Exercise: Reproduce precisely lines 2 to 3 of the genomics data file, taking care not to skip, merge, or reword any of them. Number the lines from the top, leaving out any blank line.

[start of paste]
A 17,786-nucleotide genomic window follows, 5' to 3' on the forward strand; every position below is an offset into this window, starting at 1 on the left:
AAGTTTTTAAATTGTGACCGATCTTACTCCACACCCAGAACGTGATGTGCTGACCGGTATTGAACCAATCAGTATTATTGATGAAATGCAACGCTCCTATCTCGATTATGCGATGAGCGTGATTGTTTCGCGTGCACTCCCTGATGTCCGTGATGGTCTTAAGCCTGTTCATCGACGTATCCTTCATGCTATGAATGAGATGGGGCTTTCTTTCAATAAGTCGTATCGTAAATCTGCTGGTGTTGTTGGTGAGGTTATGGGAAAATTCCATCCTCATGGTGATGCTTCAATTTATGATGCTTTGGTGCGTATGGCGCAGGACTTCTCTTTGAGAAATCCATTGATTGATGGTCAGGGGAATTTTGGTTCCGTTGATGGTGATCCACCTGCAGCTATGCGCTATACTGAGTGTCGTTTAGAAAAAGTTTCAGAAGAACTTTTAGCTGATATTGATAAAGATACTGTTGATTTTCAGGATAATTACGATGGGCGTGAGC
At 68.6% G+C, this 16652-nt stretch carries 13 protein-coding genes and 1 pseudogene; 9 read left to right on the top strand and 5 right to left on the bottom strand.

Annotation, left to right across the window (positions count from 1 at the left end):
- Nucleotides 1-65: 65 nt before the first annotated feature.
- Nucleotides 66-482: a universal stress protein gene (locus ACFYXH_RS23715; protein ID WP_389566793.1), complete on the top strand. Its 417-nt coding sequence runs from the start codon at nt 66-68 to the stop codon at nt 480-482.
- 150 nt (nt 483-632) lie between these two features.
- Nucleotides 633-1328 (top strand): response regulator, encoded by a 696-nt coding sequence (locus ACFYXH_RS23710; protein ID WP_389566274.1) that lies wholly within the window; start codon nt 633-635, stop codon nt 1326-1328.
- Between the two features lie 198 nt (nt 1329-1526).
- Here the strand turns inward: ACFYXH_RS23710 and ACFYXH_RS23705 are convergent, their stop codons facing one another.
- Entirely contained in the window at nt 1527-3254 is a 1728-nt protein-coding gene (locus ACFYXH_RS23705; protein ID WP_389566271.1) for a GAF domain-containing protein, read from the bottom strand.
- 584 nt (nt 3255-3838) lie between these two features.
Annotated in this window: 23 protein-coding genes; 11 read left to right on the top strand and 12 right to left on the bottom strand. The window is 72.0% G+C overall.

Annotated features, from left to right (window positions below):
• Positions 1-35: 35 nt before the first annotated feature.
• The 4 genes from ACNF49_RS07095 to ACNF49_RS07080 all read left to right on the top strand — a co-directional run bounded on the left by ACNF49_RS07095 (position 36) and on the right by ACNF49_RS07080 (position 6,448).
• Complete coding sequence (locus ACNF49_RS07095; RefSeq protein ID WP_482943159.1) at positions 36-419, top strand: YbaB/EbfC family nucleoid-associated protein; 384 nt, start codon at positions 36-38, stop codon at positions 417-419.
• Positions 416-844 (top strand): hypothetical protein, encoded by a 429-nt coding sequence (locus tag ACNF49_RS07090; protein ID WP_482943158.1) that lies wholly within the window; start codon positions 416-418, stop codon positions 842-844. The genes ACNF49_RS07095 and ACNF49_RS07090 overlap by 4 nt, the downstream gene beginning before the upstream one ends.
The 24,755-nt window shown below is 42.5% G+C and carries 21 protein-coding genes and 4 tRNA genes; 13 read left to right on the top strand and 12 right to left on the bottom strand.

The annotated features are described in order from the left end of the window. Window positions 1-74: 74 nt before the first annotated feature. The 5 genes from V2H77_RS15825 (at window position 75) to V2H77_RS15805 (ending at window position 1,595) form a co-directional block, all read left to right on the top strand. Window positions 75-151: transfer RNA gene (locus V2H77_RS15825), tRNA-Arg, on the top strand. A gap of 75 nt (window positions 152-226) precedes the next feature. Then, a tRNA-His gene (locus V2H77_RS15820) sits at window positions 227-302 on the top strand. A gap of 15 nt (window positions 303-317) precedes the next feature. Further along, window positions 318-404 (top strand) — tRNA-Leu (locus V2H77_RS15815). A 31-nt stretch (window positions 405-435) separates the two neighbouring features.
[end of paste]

AAGTTTTTAAATTGTGACCGATCTTACTCCACACCCAGAACGTGATGTGCTGACCGGTATTGAACCAATCAGTATTATTGATGAAATGCAACGCTCCTATCTCGATTATGCGATGAGCGTGATTGTTTCGCGTGCACTCCCTGATGTCCGTGATGGTCTTAAGCCTGTTCATCGACGTATCCTTCATGCTATGAATGAGATGGGGCTTTCTTTCAATAAGTCGTATCGTAAATCTGCTGGTGTTGTTGGTGAGGTTATGGGAAAATTCCATCCTCATGGTGATGCTTCAATTTATGATGCTTTGGTGCGTATGGCGCAGGACTTCTCTTTGAGAAATCCATTGATTGATGGTCAGGGGAATTTTGGTTCCGTTGATGGTGATCCACCTGCAGCTATGCGCTATACTGAGTGTCGTTTAGAAAAAGTTTCAGAAGAACTTTTAGCTGATATTGATAAAGATACTGTTGATTTTCAGGATAATTACGATGGGCGTGAGC
At 68.6% G+C, this 16652-nt stretch carries 13 protein-coding genes and 1 pseudogene; 9 read left to right on the top strand and 5 right to left on the bottom strand.